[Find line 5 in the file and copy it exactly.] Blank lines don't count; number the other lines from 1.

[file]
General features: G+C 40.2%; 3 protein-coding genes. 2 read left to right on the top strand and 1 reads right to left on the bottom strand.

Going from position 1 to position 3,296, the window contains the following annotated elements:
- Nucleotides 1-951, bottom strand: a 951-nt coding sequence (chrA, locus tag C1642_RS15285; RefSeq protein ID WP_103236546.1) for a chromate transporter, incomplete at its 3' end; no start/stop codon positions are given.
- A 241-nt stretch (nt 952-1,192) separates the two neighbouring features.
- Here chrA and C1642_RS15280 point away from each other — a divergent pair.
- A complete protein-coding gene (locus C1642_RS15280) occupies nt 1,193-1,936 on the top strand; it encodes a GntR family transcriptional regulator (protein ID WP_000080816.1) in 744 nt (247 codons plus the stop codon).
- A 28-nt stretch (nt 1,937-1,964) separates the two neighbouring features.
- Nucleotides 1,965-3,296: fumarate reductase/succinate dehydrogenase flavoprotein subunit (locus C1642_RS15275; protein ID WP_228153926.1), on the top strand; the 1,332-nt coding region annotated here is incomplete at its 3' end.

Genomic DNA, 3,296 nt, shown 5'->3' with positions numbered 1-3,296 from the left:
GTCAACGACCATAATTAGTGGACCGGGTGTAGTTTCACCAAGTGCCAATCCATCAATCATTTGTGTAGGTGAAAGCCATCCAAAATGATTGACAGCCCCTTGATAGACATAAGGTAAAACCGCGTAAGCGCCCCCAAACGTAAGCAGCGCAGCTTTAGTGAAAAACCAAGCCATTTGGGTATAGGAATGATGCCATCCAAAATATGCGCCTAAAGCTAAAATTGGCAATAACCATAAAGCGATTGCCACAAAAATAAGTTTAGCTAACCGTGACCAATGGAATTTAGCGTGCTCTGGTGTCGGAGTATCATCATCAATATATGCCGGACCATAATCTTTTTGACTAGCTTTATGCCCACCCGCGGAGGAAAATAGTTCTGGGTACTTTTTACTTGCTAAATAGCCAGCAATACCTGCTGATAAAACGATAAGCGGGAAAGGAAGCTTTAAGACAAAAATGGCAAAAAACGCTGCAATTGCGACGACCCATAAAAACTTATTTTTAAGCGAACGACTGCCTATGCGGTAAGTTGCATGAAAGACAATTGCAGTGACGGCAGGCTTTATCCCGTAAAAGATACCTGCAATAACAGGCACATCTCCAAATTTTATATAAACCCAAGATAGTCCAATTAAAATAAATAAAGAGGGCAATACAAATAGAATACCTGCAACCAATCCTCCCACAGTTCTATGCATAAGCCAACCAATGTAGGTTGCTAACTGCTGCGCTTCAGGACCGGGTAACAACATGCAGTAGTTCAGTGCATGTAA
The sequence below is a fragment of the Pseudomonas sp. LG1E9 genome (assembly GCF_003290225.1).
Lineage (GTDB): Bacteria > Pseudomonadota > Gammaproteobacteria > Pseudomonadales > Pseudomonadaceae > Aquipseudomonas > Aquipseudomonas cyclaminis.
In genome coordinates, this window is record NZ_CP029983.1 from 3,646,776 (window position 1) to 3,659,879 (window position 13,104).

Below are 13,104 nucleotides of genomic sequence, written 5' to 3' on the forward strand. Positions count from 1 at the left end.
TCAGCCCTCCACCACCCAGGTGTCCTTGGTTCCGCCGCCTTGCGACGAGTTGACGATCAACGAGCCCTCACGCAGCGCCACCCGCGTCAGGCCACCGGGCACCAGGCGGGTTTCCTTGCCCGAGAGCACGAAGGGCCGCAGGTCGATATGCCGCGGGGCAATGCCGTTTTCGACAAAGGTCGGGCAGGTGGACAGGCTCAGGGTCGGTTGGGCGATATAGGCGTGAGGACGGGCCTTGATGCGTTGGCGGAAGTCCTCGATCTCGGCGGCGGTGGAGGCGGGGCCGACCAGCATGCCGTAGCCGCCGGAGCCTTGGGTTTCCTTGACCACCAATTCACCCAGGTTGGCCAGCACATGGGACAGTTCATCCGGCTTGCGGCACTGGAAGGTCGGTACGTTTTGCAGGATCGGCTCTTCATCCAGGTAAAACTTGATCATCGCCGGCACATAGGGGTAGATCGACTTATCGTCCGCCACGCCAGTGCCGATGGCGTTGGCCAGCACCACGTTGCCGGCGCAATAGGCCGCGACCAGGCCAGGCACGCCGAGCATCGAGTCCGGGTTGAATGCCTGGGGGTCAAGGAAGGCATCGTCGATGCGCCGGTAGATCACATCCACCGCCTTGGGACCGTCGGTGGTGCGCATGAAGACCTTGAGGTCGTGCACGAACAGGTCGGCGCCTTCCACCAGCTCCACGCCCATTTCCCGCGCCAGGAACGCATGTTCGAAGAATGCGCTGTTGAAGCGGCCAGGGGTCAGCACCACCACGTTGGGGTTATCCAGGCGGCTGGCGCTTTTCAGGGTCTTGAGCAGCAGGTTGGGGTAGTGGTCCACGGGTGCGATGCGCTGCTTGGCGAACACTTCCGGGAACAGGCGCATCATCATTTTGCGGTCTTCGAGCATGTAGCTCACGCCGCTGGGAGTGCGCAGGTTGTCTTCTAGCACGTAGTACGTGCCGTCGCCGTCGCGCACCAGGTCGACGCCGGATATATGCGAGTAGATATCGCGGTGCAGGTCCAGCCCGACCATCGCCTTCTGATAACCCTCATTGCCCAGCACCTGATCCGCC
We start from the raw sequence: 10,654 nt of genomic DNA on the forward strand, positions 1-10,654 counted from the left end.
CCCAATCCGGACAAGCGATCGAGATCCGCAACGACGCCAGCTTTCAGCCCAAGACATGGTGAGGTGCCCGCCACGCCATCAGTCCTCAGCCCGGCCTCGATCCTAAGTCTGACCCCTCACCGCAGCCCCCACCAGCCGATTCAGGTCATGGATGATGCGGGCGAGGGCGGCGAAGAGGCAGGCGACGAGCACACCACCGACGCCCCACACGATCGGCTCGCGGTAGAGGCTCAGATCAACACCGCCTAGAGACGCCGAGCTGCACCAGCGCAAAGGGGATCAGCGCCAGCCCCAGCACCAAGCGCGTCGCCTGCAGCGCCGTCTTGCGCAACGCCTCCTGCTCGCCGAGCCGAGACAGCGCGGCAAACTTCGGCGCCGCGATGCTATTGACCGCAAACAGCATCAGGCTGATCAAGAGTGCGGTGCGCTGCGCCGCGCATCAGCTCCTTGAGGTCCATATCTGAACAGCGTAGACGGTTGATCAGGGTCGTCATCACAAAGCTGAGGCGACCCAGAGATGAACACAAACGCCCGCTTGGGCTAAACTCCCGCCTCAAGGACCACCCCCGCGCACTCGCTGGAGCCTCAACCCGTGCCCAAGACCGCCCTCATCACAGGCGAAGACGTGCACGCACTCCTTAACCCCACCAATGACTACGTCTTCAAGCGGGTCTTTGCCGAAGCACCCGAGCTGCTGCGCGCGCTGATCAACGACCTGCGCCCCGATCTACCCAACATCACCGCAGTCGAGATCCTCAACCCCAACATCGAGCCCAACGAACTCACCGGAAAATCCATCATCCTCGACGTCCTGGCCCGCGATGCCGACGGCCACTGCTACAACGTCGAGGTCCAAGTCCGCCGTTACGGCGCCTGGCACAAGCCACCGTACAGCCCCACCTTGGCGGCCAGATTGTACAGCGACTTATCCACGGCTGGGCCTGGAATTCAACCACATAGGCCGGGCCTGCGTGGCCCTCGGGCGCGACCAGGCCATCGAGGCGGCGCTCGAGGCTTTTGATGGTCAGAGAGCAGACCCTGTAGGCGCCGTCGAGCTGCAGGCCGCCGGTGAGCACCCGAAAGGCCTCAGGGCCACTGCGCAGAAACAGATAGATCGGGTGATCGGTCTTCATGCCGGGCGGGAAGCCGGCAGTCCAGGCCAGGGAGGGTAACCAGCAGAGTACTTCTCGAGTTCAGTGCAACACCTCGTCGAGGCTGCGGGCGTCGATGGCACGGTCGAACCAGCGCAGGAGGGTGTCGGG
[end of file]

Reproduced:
- Here chrA and C1642_RS15280 point away from each other — a divergent pair.